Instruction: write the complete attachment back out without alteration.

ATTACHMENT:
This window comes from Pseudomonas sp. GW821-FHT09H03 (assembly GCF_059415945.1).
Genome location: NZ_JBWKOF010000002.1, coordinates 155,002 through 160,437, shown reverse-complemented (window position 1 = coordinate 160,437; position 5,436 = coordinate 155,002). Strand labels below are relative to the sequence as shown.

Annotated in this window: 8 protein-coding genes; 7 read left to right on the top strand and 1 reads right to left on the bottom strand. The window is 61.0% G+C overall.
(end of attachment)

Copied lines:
This window comes from Pseudomonas sp. GW821-FHT09H03 (assembly GCF_059415945.1).
Genome location: NZ_JBWKOF010000002.1, coordinates 155,002 through 160,437, shown reverse-complemented (window position 1 = coordinate 160,437; position 5,436 = coordinate 155,002). Strand labels below are relative to the sequence as shown.

Annotated in this window: 8 protein-coding genes; 7 read left to right on the top strand and 1 reads right to left on the bottom strand. The window is 61.0% G+C overall.